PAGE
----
Kiwis warned over toxic firefighting foam: 'It's a ticking time bomb'

by Phil Pennington / 07 February, 2018

The foam used to fight fires contain PFOS and PFOA, man-made chemical compounds that don't break down. Photo / Getty Images

Call for all residents living near NZ airbases to get a free blood test to check for toxic contaminants.

An Australian firefighter with alarming levels of toxic foam chemicals in his blood says New Zealanders must take protecting their health into their own hands.

This comes after an environmental scientist called for people within foam contamination zones in Manawatu and Marlborough to be offered free blood tests.

Mick Tisbury, a metropolitan fire brigade commander in Melbourne, helped push reluctant Victorian authorities to introduce free blood tests for firefighters - and from this he learned he has 240 nanograms per millilitre of PFAS chemicals - a group of compounds containing some probable carcinogens - in his blood from exposure to the firefighting foam.

Germany recently set a safe level for one of the PFAS class of chemicals, PFOS, at five nanograms, and of the other chemicals, PFOA, at two nanograms.

PFOS and PFOA are man-made chemical compounds that don't break down.

Mick Tisbury, a metropolitan fire brigade commander in Melbourne. Photo / supplied

"I describe it as a ticking time bomb," Mr Tisbury said.

"I don't know when it's going to off, I don't know if it's going to go off, nobody can tell me.

"I just want the bomb out of my body and then I don't have to worry about it anymore."

In Australia, three towns - one each in New South Wales, Queensland, and the Northern Territory - known to have water contaminated by foam runoff from brigades and defence bases have introduced free blood testing.

The town of Katherine, in the Northern Territory, only got it recently after a long fight between the state government and a resistant Canberra.

In New Zealand, free voluntary blood tests are only available for people at properties now confirmed with unsafe levels in their drinking water. So far, that included five in Ohakea and two at Woodbourne.

Some level of foam chemical has been detected in drinking water at 41 properties - 19 in Ohakea and 22 in Woodbourne.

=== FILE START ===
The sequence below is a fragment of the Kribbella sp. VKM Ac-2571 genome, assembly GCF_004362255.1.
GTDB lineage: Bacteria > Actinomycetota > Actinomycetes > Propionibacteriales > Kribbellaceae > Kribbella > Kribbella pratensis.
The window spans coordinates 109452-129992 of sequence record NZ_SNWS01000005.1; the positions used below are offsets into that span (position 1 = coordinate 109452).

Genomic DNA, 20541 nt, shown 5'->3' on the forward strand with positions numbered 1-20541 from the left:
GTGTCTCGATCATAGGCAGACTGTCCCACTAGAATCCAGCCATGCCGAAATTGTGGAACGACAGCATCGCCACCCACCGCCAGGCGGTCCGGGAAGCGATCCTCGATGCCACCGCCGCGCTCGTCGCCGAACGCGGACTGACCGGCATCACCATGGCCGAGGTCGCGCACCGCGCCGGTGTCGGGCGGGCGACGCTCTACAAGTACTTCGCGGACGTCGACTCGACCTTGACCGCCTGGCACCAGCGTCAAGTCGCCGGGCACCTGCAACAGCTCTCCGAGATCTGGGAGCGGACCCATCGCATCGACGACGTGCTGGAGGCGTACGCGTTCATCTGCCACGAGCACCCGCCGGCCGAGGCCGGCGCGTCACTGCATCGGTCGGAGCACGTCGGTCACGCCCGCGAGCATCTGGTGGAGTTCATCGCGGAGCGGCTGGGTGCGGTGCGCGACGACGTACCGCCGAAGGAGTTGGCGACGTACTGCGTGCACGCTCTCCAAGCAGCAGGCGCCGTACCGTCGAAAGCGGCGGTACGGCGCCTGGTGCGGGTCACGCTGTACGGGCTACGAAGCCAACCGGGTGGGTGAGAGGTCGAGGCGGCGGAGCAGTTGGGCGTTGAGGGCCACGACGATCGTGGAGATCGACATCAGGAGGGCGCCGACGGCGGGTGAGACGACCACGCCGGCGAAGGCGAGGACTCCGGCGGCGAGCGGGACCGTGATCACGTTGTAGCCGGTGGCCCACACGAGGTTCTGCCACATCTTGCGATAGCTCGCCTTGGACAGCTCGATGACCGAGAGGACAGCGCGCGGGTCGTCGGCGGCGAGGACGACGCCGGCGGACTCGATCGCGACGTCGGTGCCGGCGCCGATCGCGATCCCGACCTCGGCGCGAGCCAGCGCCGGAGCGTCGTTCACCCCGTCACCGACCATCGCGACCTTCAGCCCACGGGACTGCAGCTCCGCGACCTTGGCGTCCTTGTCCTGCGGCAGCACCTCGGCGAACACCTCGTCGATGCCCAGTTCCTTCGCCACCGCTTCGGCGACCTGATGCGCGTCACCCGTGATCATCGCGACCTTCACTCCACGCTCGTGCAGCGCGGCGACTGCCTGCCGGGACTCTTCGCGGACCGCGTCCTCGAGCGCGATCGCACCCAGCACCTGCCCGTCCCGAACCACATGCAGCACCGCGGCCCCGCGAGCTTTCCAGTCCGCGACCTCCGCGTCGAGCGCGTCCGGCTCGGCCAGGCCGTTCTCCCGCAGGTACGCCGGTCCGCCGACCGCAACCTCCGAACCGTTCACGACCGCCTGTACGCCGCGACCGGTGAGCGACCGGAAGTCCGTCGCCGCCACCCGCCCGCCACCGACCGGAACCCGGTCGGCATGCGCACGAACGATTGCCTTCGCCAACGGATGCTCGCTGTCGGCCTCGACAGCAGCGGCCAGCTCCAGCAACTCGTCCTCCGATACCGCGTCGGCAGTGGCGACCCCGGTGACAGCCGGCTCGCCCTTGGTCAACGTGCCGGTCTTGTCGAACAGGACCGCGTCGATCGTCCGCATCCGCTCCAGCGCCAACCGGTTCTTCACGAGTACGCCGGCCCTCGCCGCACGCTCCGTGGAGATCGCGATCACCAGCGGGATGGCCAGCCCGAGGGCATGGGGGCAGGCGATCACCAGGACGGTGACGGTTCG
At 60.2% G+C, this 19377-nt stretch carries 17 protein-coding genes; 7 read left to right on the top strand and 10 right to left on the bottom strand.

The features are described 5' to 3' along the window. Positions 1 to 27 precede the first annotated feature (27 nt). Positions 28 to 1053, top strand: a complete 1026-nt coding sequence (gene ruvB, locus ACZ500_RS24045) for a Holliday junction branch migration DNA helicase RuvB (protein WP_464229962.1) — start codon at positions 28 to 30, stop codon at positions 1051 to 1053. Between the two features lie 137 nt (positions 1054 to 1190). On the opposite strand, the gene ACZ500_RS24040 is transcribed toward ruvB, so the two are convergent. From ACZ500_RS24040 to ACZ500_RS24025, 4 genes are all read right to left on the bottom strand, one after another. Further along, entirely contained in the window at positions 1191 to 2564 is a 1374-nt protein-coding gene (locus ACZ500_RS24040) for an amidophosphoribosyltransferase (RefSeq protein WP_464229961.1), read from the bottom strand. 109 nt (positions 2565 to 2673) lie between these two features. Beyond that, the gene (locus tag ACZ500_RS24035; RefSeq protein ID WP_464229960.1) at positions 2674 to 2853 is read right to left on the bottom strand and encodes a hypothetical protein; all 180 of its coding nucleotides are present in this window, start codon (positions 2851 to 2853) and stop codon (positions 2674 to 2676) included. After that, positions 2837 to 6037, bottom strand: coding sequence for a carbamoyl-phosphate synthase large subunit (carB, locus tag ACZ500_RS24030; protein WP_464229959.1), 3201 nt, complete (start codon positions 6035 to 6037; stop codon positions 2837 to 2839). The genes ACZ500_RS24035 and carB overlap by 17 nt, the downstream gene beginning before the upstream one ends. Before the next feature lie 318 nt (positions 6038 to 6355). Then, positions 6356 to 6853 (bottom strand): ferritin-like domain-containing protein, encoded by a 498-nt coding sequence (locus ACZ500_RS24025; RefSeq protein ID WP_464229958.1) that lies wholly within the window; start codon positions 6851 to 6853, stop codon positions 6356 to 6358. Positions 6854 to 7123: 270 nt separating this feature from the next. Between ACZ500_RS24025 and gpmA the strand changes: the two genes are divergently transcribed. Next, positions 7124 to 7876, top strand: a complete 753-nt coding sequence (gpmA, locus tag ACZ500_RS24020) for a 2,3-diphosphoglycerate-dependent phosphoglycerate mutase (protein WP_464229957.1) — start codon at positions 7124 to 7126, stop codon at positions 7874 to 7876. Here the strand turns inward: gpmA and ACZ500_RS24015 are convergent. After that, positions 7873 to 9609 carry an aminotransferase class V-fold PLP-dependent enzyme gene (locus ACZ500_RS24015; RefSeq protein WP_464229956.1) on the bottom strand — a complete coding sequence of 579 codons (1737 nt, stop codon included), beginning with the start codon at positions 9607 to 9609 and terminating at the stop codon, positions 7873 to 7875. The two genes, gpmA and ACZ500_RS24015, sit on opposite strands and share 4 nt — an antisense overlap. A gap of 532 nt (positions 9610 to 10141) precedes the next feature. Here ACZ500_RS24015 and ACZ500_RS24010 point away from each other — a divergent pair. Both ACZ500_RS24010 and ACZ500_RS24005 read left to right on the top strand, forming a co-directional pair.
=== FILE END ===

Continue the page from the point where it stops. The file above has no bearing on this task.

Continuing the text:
The New Zealand Fire Service still uses foams with fluorine in them though at levels 30 to 60 percent below what PFOS has in it. Some of the foams scored high for potential negative environmental impacts.

Anyone exposed to the foam runoff had a right to know what was in their blood so they could change their behaviour to reduce their exposure, Mr Tisbury said.

New Zealand has been following Australia's lead so far. The New South Wales health ministry still says blood testing has "no current value" for diagnosis, prognosis or treatment.

New Zealand's maximum guidelines in water are the same as Australia's - and set at a higher threshold for PFOA than PFOS - and allow much higher levels than some states in the US.

Rye Senjen, the director of lobby group Environmental and Human Health Aotearoa, said everyone within the foam contamination zones in Manawatu and Marlborough should be able to get a free blood test.

Dr Senjen was an expert witness to an Australian parliamentary inquiry into the foam contamination.

Rye Senjen. Photo / supplied

"From my experience in Australia, the most difficult experience for affected people was not knowing how much was in their blood, not knowing what it meant for their children."

Talia Yeates lived next door to Ohakea airbase - the source of contaminants. She was not eligible for a blood test and nor were her two children, partly because they swim in their bore water but do not drink it.

"I would get them [blood] tested just to know they are safe," she said.

Her bore water, however, has not been tested at all. Officials, who Ms Yeates said she confronted at Ohakea War Memorial Hall, told her the groundwater flowed the other way, though she said she knew for a fact the surface water flowed her way.

'Warning bells are ringing'

Mr Tisbury took no comfort from health authorities' assertions - echoed on both sides of the Tasman - that the foam chemicals were not an acute health risk, and that long-term the link to cancer is inconclusive.

"The more they look into it the more warning bells are ringing... This has been described as the Agent Orange of the firefighting industry," he said.

"Rather than the victims having to fight to prove something is unsafe, how about the governments, before they start exposing people to it, they do their due diligence and prove it's safe in the first place."

A 2017 New Zealand Fire Service report says an EU report on PFOA "concludes that the currently available experimental and epidemiological evidence shows that PFOA can damage human health and wildlife".

The Ministry of Health declined to be interviewed.

No government agency, including Health, the Environment Ministry, Environmental Protection Agency and Defence, has agreed to an interview since the contamination was revealed in early December.

Director of Public Health Caroline McElnay has put out a statement on blood tests, saying a free test "may" be part of the assessment of a person from a household with contaminated water who has seen the local medical officer of health and their GP.

"Blood test results only indicate if someone has been exposed to PFOS and PFOA, but everyone will have had some exposure. It cannot determine whether residents will develop health effects because of the exposure," she said.

A test "cannot accurately determine a person's past exposure".

"There is no conclusive evidence that PFOS and PFOA exposure will result in future health problems. The evidence of health effects is not clear, and some effects may not be clinically significant."

This article was originally published by RNZ.

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